Fertility is an essential part of our humanity, and often a topic people hold close to their chest. But as Catherine Bourne, educator of Natural Fertility in the Diocese of Parramatta discovered recently, couples do want to talk about it.
As part of Natural Fertility Awareness Week this week, the Diocese of Parramatta is raising awareness and conversation around natural family planning (NFP). The method focuses on the body’s naturally occurring fertile and infertile times of the month. Couples can plan their families without the use of contraceptives.
Catherine observes how close couples following natural family planning methods become. “Usually family planning is the responsibility of the woman in the relationship,” she says.
“With natural family planning, couples have conversations daily. They both take responsibility for being aware of the woman’s cycle and most fertile and infertile times. It creates a deeper connection with themselves both individually and as a couple,” says Catherine.
Couples in the program agree. “Natural family planning positives include better connection and communication,” reports Martin, who with wife Amy, have been using natural family planning for three years. “We felt it brought us closer together and made planning for our first child quite easy.”
Jono, who is married to Selina says, “Natural family planning allows my wife to better understand her body and her menstrual cycle. It allows me as the husband to be more involved in our decision-making process about abstinence. It provides us with a greater appreciation of my wife’s fertility which will be useful for when we decide to start trying to fall pregnant.”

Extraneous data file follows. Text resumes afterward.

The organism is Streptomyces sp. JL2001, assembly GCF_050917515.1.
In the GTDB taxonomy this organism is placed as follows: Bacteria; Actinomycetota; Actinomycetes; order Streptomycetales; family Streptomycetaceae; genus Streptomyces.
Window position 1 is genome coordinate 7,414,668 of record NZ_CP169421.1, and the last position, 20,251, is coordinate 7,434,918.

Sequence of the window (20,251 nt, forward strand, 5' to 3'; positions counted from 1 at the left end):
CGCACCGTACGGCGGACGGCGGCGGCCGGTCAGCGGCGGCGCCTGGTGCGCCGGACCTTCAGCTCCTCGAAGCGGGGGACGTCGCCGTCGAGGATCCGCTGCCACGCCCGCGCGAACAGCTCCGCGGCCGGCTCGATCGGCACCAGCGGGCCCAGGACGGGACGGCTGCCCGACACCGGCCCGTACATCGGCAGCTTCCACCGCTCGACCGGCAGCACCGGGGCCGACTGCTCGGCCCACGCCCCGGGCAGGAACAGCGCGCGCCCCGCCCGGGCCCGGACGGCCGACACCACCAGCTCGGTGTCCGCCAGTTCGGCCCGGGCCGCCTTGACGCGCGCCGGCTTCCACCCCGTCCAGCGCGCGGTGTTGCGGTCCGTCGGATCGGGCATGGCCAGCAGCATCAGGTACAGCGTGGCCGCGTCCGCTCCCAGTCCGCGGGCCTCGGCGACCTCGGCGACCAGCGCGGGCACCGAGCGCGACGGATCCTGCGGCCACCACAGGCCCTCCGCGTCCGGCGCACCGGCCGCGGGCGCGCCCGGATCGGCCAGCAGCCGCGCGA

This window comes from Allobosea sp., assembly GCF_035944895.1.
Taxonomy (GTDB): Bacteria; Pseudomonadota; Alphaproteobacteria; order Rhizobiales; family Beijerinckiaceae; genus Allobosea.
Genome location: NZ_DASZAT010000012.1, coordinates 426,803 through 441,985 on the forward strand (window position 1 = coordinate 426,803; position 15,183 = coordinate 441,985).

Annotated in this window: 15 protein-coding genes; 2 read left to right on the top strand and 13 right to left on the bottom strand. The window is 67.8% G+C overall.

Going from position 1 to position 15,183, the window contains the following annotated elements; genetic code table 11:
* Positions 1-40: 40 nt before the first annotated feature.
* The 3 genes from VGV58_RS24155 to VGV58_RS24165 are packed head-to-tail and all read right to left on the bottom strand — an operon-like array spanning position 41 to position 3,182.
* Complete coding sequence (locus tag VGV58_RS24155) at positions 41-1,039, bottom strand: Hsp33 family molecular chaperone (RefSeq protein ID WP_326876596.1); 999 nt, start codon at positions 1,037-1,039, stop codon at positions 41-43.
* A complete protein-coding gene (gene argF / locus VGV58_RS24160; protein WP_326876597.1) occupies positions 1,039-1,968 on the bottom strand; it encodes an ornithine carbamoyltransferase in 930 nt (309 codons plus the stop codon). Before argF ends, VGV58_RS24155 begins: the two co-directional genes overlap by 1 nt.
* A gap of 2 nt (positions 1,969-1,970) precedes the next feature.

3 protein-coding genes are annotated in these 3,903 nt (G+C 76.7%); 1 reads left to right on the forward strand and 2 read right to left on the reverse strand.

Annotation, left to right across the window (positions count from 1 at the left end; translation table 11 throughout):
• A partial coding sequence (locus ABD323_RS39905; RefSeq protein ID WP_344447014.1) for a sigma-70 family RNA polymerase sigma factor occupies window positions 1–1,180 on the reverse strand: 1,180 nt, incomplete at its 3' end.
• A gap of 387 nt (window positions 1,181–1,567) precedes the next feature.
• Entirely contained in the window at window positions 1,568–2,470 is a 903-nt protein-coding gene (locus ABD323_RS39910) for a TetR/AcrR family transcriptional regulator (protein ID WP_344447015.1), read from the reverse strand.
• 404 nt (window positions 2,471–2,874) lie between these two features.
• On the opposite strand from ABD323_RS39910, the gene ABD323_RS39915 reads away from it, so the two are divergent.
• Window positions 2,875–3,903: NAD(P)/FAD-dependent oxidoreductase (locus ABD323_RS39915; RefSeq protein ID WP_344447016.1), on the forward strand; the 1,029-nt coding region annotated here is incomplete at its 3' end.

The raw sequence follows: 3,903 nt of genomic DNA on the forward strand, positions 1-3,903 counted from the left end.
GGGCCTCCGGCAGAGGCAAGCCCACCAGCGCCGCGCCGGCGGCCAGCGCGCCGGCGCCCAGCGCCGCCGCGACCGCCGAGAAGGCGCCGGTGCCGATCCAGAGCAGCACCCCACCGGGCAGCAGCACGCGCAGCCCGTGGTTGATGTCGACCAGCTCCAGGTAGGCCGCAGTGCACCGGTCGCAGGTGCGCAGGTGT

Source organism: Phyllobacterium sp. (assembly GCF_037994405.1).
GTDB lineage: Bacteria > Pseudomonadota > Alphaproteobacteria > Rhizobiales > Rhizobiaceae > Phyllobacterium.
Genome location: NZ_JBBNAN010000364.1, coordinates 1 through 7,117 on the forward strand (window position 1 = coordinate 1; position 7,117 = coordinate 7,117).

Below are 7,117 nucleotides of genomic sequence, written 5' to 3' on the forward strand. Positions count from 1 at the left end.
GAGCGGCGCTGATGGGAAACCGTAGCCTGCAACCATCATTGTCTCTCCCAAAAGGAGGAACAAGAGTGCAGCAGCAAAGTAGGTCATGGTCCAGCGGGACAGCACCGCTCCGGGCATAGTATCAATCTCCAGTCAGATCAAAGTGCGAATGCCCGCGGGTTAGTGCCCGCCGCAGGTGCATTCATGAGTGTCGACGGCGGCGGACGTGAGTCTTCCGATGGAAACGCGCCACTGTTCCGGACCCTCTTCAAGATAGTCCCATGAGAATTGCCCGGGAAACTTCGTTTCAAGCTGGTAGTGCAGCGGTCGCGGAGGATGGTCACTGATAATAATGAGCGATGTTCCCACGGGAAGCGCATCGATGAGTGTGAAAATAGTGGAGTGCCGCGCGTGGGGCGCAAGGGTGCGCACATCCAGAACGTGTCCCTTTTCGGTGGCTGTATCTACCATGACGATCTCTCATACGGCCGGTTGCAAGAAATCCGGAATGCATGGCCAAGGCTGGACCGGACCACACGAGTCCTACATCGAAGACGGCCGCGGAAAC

Natural family planning aligns with those who take a holistic view of their health. Donnie, who, along with his wife Mei, found a better diet gives them energy and clarity to take on the demands of each day. “Natural family planning represents a growing awareness of how interconnected our wellbeing is to what we consume,” he says. “It was part of our journey of being mindful of our wellbeing.”
Catherine’s role is to provide instruction and support to couples, she meets with them frequently especially during their learning phase. She has found that couples value being able to speak to other couples as well.
She ran a trial online support and discussion group earlier this month. Extending the invitation, she wasn’t sure how many people would attend. With seven couples turning up, she realised the value of creating a space for sharing.
Donnie and his wife Mei, participated in the trial discussion. “Having connections with a group who are on a similar journey was awesome,” he says. “We loved the session and how casually conversational it was.”
Jono admits that at times, natural family planning takes some work. “We needed to keep constant communication, spend quality time in physical non-sexual contact, and maintain a sense of humour,” he says.
He also called on his faith, “We resigned ourselves to prayer and trust in God to assist us with our struggles,” he recalls.
Donnie and Mei, who now have a beautiful baby boy, at one point were unsure whether they would be able to fall pregnant. “We trusted the process of the unknown,” he says.
All couples contacted for comment highly recommend natural family planning.
“No matter what religious background or relationship stage, there is so much knowledge and understanding to be gained by learning about NFP,” says Jono. “Not only would it assist many couples in confidently avoiding pregnancy without the use of harmful contraceptive methods, but it would also assist couples with identifying the best chances of naturally conceiving.”
Catherine is holding two free online seminars on fertility on Tuesday 7 and 14 September at 7.30pm as part of the HOME Ground events program. It will focus on the Sympto-Thermal Method of natural family planning. To register and receive a Zoom link, email email@example.com or call 0400 427 605.
The Diocese of Parramatta is a member of the Australian Council of Natural Family Planning.